Hi Julie…

I think you might find it useful to read on through the posts under the various Sections/Headings of this Forum…

Especially the threads which deal with Health Care & Carte Vitale.


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You mean French permanent residency.

The French healthcare system is contributory - either via employment, State retirement eligibility or, if you’re neither working nor of State retirement age, by payments based loosely on your income (less an allowance). If your income levels are below fixed levels you may be entitled to subsidised or free cover - although unlikely as a new arrival. You may be required to take out expensive fully private cover.

As Stella says - take a look at all the info available on SFN.

Proving income is all part of proving that your residence is “stable et régulière” as per the criteria for legal residence, as opposed to “irrégulière” ie living here without meeting those conditions. Stability means being able to prove you have address that you live at, via EDF bills and suchlike, and réguliarité means meeting whatever conditions apply to your residency status (EU worker exercising treaty rights, pensioner or whatever). If your status is “inactif”, ie for economically inactive people below retirement age, the rules say:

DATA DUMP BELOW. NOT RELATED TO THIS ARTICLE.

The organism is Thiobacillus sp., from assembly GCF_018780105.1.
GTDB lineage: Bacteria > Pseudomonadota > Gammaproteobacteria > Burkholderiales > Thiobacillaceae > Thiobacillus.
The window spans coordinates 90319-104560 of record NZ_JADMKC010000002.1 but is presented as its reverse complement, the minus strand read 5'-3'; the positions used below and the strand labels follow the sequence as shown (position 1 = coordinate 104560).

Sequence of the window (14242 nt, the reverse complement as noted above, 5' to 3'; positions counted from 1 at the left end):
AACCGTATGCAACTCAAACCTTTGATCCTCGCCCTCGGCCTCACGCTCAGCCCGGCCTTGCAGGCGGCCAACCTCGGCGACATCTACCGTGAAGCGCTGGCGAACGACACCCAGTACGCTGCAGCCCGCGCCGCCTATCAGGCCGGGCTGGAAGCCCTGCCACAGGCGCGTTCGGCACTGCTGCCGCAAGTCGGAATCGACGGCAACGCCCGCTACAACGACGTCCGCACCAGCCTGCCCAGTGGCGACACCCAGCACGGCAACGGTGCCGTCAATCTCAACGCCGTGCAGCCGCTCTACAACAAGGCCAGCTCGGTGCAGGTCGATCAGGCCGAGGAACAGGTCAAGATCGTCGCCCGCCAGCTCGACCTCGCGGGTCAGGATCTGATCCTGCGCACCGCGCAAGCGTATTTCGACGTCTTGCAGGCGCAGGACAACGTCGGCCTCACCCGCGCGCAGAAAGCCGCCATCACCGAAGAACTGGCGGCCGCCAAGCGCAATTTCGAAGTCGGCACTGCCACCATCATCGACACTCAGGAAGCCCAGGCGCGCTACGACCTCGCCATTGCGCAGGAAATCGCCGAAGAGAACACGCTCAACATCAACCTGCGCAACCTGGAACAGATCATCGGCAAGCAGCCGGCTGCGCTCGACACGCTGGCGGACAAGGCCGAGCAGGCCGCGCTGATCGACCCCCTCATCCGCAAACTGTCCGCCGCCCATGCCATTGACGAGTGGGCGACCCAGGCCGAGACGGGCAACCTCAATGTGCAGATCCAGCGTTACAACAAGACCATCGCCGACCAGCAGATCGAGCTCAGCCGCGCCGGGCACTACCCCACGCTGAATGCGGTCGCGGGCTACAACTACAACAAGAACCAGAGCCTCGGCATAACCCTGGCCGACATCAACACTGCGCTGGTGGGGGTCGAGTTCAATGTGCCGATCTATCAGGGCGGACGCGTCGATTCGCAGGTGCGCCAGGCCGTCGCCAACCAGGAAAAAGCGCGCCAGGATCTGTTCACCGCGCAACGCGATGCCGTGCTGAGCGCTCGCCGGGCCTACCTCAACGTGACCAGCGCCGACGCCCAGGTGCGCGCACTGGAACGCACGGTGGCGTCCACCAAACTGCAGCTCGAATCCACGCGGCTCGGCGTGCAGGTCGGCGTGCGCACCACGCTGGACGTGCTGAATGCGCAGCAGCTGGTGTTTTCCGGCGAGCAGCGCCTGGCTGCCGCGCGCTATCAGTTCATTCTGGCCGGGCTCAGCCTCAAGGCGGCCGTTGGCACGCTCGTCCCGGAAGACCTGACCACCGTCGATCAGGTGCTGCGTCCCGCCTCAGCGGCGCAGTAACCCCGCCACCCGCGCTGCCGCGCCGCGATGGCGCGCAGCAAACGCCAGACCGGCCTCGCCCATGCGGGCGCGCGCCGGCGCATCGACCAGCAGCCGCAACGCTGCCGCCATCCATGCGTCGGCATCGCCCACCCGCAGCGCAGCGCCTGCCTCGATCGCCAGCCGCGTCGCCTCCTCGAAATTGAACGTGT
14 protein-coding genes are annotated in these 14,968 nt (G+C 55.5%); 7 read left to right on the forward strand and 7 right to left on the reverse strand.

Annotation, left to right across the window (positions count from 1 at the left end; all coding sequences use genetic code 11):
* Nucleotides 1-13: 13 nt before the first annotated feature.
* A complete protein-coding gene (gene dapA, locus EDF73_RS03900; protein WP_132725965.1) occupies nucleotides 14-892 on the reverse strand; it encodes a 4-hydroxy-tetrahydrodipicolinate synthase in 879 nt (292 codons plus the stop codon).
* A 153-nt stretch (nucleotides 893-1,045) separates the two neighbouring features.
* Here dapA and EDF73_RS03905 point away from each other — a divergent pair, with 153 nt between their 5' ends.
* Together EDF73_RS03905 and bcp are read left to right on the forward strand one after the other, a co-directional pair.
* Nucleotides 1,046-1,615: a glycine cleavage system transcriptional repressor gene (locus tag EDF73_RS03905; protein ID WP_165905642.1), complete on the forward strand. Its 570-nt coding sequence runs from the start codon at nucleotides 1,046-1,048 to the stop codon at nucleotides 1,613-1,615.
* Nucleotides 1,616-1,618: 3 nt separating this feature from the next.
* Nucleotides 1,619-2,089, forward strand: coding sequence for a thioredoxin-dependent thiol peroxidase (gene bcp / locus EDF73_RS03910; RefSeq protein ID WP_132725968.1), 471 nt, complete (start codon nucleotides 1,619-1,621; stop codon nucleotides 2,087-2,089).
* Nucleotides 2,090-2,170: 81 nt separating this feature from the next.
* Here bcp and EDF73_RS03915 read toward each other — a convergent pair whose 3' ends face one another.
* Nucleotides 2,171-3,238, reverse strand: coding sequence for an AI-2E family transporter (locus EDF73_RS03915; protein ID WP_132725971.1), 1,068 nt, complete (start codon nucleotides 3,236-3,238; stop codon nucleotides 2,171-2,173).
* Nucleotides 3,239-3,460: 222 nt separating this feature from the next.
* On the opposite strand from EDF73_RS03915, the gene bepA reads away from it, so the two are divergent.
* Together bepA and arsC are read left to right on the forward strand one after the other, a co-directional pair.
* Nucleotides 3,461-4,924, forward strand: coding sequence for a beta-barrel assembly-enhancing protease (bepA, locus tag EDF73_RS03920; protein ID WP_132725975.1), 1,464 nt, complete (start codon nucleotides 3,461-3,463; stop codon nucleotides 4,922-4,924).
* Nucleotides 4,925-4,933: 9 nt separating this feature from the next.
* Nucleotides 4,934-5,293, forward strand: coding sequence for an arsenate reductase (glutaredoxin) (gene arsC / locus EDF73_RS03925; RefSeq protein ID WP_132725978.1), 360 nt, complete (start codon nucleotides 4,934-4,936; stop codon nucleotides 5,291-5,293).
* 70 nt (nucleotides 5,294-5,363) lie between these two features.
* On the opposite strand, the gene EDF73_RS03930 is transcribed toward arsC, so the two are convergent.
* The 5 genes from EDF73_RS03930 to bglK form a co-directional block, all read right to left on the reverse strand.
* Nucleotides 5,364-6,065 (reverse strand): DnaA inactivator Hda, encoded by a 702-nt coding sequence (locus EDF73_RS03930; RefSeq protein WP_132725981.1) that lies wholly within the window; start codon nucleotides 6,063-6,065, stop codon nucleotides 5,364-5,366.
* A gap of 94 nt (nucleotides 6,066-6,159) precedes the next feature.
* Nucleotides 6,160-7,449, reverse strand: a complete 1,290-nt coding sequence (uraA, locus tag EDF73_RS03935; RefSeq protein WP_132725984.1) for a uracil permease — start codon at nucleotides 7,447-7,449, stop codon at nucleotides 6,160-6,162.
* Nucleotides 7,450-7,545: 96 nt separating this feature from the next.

"Si vous êtes ressortissant de l’EEE ou de la Suisse et que vous êtes « inactif » : vous devez être couvert par une assurance maladie et disposer de ressources suffisantes, équivalentes au montant du revenu de solidarité active (RSA) ou de l’allocation de solidarité aux personnes âgées (ASPA). Vous ne pouvez donc pas bénéficier de la CMU complémentaire.(CMU-C is the free/subsidised cover Simon mentioned, which you can’t benefit from as a new arrival.)
Attention : le terme « inactif » vise les personnes qui, n’ayant ni le statut de pensionné (vieillesse, invalidité, rentiers accident du travail ou maladie professionnelle), ni celui d’étudiant (âgé de moins de 28 ans), s’installent en France sans y exercer d’activité professionnelle et sans pouvoir justifier d’une protection sociale à quelque titre que ce soit."
These criteria are used to decide eligibility for most state entitlements. If you don’t meet the criteria you are “irregular” which doesn’t mean you’ll be chucked out but it does mean that you don’t have certain entitlements. Basically it’s the state saying: If you don’t meet the criteria then we are not responsible for you…

In practical terms what happens is that CPAM will ask for details of household income when you apply for your carte vitales. Doesn’t have to be “earned” income, it can be rental income, investment income, private pensions or anything really. As Simon says, French healthcare is contributory based on income and once you start submitting your tax returns here, your healthcare eligibility/cotisations will be calculated from that

Hope this clarifies.